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Health Committee Pushes For Reversal Of Cuts On Smoking Cessation


Support to help people in York quit smoking could be saved from planned cuts following a successful campaign by York’s Labour Councillors.

The cuts that the Tory and Lib Dem leaders of the council had planned could be reversed in order to prevent growing health inequalities between residents from different parts of the city.

The possibility of a reversal of cuts came about following a Labour council motion, approved unanimously by councillors, that required the council’s public health team to explore options for reducing the impact of the proposed cuts on health inequalities after local NHS bosses introduced a policy that some say would ‘ration’ surgery for smokers.

Given the higher rates of smoking among people living in more deprived areas, many argue that such policies will have a disproportionately damaging effect on the poorest communities in York, denying them treatment that is offered to others elsewhere in the UK.

And at last week’s cross-party Health Scrutiny Committee, councillors from all parties agreed to call on the council’s Executive Member for Health and Adult Social Care to reverse previously agreed cuts to smoking cessation, in order to help those trying to quit and to limit the damage caused by the local NHS policy in terms of health inequalities.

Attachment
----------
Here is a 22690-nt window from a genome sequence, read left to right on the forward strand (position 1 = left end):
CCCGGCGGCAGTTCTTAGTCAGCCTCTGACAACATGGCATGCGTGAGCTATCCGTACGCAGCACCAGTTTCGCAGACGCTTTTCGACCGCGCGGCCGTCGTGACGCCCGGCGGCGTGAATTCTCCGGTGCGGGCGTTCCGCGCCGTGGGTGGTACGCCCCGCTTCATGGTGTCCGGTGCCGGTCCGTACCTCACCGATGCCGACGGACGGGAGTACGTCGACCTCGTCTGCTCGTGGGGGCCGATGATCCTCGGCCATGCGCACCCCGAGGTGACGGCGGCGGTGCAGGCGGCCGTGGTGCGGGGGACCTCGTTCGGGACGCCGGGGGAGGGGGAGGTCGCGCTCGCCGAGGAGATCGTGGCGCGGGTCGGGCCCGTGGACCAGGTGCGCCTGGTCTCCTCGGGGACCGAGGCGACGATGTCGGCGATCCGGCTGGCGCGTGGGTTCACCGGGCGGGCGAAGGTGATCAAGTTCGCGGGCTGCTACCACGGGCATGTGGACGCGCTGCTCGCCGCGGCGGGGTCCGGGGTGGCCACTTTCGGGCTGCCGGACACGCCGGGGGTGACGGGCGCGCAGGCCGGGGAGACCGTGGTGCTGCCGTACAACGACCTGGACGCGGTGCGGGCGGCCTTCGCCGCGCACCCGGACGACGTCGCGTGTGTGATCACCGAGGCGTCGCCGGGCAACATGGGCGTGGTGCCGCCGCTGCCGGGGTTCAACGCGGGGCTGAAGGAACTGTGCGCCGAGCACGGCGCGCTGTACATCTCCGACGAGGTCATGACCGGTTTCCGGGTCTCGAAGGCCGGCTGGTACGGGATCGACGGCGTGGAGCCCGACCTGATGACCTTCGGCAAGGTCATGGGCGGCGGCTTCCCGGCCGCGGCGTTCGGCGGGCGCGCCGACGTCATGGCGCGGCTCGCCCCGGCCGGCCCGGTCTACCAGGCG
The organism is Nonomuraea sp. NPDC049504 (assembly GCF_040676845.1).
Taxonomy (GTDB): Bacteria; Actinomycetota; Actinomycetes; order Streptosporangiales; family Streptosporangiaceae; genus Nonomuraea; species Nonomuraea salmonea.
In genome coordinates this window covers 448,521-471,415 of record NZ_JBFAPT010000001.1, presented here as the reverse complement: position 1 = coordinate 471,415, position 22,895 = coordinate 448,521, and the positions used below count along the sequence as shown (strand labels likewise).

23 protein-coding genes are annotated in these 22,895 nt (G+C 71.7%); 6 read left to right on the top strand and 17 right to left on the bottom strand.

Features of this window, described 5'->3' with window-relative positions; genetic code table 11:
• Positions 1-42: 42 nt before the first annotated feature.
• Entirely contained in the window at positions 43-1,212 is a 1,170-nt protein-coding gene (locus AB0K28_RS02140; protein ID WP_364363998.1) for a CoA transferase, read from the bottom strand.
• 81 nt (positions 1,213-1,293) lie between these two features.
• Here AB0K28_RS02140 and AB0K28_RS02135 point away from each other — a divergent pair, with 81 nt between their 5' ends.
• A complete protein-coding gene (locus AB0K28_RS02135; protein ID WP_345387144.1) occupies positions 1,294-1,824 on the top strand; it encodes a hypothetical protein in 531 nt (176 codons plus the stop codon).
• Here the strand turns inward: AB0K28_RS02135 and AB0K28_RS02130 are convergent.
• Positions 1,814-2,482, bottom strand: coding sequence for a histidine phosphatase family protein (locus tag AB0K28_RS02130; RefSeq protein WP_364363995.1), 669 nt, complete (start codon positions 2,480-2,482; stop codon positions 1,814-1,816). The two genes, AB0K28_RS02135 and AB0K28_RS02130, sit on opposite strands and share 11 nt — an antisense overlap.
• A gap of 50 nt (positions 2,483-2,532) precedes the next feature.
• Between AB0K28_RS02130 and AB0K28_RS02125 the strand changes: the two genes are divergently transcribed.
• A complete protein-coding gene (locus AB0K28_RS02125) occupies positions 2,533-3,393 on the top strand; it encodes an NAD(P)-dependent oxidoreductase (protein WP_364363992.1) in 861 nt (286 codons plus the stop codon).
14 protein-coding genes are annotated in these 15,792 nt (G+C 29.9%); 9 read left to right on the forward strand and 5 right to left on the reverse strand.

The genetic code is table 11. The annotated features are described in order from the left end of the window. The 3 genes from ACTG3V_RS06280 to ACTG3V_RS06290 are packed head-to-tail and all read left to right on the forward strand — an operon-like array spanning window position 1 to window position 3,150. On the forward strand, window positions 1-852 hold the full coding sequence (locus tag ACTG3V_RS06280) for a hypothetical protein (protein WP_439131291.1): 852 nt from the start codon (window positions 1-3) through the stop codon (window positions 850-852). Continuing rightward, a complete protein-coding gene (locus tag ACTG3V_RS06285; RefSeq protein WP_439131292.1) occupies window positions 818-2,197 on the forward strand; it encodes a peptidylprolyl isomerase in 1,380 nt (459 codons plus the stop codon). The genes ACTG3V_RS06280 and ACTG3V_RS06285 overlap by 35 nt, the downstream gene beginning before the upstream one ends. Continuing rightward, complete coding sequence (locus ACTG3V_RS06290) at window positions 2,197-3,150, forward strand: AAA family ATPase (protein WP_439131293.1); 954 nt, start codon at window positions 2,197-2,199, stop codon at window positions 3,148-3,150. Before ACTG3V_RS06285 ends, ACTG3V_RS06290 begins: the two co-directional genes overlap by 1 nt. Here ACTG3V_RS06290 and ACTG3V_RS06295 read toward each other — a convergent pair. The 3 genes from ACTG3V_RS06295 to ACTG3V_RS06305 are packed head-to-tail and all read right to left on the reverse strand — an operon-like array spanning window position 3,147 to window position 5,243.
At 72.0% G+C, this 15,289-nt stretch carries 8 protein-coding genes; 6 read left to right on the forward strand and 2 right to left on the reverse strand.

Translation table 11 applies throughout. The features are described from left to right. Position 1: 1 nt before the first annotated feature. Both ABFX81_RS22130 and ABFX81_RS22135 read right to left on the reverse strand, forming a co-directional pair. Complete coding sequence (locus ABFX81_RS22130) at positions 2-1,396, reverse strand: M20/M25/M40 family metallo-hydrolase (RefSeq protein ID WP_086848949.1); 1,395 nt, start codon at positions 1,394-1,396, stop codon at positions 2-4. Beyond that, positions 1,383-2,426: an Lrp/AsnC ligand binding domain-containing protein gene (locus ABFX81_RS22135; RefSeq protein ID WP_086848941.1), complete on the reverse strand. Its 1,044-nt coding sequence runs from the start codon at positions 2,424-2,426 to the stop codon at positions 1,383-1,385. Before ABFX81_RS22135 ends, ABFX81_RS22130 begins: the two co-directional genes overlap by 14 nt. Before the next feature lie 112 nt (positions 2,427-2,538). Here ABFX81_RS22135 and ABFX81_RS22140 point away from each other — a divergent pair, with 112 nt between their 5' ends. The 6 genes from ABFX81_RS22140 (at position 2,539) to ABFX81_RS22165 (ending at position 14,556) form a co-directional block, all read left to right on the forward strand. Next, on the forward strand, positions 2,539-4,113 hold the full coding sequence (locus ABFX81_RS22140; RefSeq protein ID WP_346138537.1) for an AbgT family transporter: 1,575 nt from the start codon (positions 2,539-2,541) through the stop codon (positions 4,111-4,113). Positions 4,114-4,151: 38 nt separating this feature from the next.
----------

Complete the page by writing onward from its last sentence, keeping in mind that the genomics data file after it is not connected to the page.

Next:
Committee Member Cllr Stuart Barnes said:

'This is a very positive step forward following the passing of Labour’s motion last December. I hope the administration decides do the right thing and lessen the impact of rationing on existing health inequalities. Councillors of all parties recognised that there would be a widening of health inequalities if we insist on removing support for people to quit smoking. This is happening at the same time as the NHS in York, under ever more difficult financial pressures after years of austerity, is restricting access to surgery for smokers'.

Money allocated to controlling the use of tobacco is proven to save much more than that invested. Currently, smoking costs the NHS around £2bn per year, so money spent on reducing the prevalence of smoking reduces demand on the NHS.

The national charity Action on Smoking and Health (ASH) also reported recently that York is estimated to spend an additional £4.3 million every year on social care as a result of smoking. Of this, £2.38m a year is paid by the council with individuals also paying an estimated £1.98m to cover the cost of their own care. http://ash.org.uk/localtoolkit/cost-of-social-care/

The National Institute for Clinical Excellence (NICE) puts the cost benefit of smoking cessation investment at 2.37:1, meaning well over double the amount is saved for every £1 invested.

Cllr Barnes added:

'The ball is now in the court of the Executive as to whether it will respond positively to this call. We’re hopeful now given it was a cross-party call and not just a Labour one, that the ruling Tory-Lib Dem Coalition will listen and act on the Health Scrutiny Committee’s resolution. It’s certainly possible if the will is there'.


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